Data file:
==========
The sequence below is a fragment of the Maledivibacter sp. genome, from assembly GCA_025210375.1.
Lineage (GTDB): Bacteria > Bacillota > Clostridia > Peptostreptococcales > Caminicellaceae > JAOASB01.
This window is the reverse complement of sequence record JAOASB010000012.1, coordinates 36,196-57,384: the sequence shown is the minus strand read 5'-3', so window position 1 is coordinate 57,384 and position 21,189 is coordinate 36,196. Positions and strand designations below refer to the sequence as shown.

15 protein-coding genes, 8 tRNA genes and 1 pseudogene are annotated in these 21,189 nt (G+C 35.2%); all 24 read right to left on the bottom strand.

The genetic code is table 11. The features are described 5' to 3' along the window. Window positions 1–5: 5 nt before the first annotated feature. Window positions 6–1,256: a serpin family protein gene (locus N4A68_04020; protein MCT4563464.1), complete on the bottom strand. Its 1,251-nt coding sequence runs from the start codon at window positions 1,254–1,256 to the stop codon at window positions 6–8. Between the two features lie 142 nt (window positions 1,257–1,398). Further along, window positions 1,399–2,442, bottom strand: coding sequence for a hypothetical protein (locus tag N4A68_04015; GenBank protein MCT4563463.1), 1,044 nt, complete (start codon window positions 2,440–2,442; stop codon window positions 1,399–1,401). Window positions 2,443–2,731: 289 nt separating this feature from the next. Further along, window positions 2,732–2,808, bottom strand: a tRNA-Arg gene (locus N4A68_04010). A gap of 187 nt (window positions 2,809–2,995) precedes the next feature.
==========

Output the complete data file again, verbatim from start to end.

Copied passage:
The sequence below is a fragment of the Maledivibacter sp. genome, from assembly GCA_025210375.1.
Lineage (GTDB): Bacteria > Bacillota > Clostridia > Peptostreptococcales > Caminicellaceae > JAOASB01.
This window is the reverse complement of sequence record JAOASB010000012.1, coordinates 36,196-57,384: the sequence shown is the minus strand read 5'-3', so window position 1 is coordinate 57,384 and position 21,189 is coordinate 36,196. Positions and strand designations below refer to the sequence as shown.

15 protein-coding genes, 8 tRNA genes and 1 pseudogene are annotated in these 21,189 nt (G+C 35.2%); all 24 read right to left on the bottom strand.

The genetic code is table 11. The features are described 5' to 3' along the window. Window positions 1–5: 5 nt before the first annotated feature. Window positions 6–1,256: a serpin family protein gene (locus N4A68_04020; protein MCT4563464.1), complete on the bottom strand. Its 1,251-nt coding sequence runs from the start codon at window positions 1,254–1,256 to the stop codon at window positions 6–8. Between the two features lie 142 nt (window positions 1,257–1,398). Further along, window positions 1,399–2,442, bottom strand: coding sequence for a hypothetical protein (locus tag N4A68_04015; GenBank protein MCT4563463.1), 1,044 nt, complete (start codon window positions 2,440–2,442; stop codon window positions 1,399–1,401). Window positions 2,443–2,731: 289 nt separating this feature from the next. Further along, window positions 2,732–2,808, bottom strand: a tRNA-Arg gene (locus N4A68_04010). A gap of 187 nt (window positions 2,809–2,995) precedes the next feature.